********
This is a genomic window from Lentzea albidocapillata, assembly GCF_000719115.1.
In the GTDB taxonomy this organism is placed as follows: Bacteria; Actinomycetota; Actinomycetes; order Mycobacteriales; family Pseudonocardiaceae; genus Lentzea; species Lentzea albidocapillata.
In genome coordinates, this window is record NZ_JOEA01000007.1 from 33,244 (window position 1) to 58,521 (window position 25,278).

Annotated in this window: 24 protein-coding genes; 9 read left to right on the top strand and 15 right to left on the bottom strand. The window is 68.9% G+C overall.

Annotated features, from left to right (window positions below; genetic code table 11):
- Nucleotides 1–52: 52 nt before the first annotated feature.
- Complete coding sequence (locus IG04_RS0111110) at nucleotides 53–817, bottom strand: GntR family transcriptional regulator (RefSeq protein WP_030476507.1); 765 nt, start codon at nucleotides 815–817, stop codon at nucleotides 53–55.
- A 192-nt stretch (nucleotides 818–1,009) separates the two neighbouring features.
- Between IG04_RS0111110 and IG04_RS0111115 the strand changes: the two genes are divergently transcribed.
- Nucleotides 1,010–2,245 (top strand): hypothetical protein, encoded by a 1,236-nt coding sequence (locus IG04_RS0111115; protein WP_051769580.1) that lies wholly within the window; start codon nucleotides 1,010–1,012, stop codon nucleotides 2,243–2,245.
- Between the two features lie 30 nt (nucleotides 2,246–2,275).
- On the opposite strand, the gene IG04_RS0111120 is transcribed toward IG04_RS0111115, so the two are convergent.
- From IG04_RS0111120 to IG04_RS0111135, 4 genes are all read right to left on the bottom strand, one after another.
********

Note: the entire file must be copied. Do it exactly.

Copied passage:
This is a genomic window from Lentzea albidocapillata, assembly GCF_000719115.1.
In the GTDB taxonomy this organism is placed as follows: Bacteria; Actinomycetota; Actinomycetes; order Mycobacteriales; family Pseudonocardiaceae; genus Lentzea; species Lentzea albidocapillata.
In genome coordinates, this window is record NZ_JOEA01000007.1 from 33,244 (window position 1) to 58,521 (window position 25,278).

Annotated in this window: 24 protein-coding genes; 9 read left to right on the top strand and 15 right to left on the bottom strand. The window is 68.9% G+C overall.

Annotated features, from left to right (window positions below; genetic code table 11):
- Nucleotides 1–52: 52 nt before the first annotated feature.
- Complete coding sequence (locus IG04_RS0111110) at nucleotides 53–817, bottom strand: GntR family transcriptional regulator (RefSeq protein WP_030476507.1); 765 nt, start codon at nucleotides 815–817, stop codon at nucleotides 53–55.
- A 192-nt stretch (nucleotides 818–1,009) separates the two neighbouring features.
- Between IG04_RS0111110 and IG04_RS0111115 the strand changes: the two genes are divergently transcribed.
- Nucleotides 1,010–2,245 (top strand): hypothetical protein, encoded by a 1,236-nt coding sequence (locus IG04_RS0111115; protein WP_051769580.1) that lies wholly within the window; start codon nucleotides 1,010–1,012, stop codon nucleotides 2,243–2,245.
- Between the two features lie 30 nt (nucleotides 2,246–2,275).
- On the opposite strand, the gene IG04_RS0111120 is transcribed toward IG04_RS0111115, so the two are convergent.
- From IG04_RS0111120 to IG04_RS0111135, 4 genes are all read right to left on the bottom strand, one after another.